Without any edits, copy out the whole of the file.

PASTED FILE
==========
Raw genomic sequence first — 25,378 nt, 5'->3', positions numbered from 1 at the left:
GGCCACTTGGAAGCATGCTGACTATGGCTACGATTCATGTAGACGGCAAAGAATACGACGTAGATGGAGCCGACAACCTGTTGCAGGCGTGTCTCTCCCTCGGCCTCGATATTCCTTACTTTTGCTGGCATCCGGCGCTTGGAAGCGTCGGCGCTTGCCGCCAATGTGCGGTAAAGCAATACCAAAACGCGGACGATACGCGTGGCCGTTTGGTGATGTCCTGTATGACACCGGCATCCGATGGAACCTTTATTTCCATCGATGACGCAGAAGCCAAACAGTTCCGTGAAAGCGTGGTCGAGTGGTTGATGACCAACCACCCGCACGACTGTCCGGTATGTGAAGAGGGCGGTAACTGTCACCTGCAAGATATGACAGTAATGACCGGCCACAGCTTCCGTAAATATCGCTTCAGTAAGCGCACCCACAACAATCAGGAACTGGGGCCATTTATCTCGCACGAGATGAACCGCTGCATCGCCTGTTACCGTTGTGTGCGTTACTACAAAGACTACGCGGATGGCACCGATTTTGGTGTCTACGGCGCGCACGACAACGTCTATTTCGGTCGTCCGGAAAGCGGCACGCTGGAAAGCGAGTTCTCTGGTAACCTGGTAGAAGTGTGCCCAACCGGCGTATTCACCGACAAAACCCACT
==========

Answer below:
Raw genomic sequence first — 25,378 nt, 5'->3', positions numbered from 1 at the left:
GGCCACTTGGAAGCATGCTGACTATGGCTACGATTCATGTAGACGGCAAAGAATACGACGTAGATGGAGCCGACAACCTGTTGCAGGCGTGTCTCTCCCTCGGCCTCGATATTCCTTACTTTTGCTGGCATCCGGCGCTTGGAAGCGTCGGCGCTTGCCGCCAATGTGCGGTAAAGCAATACCAAAACGCGGACGATACGCGTGGCCGTTTGGTGATGTCCTGTATGACACCGGCATCCGATGGAACCTTTATTTCCATCGATGACGCAGAAGCCAAACAGTTCCGTGAAAGCGTGGTCGAGTGGTTGATGACCAACCACCCGCACGACTGTCCGGTATGTGAAGAGGGCGGTAACTGTCACCTGCAAGATATGACAGTAATGACCGGCCACAGCTTCCGTAAATATCGCTTCAGTAAGCGCACCCACAACAATCAGGAACTGGGGCCATTTATCTCGCACGAGATGAACCGCTGCATCGCCTGTTACCGTTGTGTGCGTTACTACAAAGACTACGCGGATGGCACCGATTTTGGTGTCTACGGCGCGCACGACAACGTCTATTTCGGTCGTCCGGAAAGCGGCACGCTGGAAAGCGAGTTCTCTGGTAACCTGGTAGAAGTGTGCCCAACCGGCGTATTCACCGACAAAACCCACT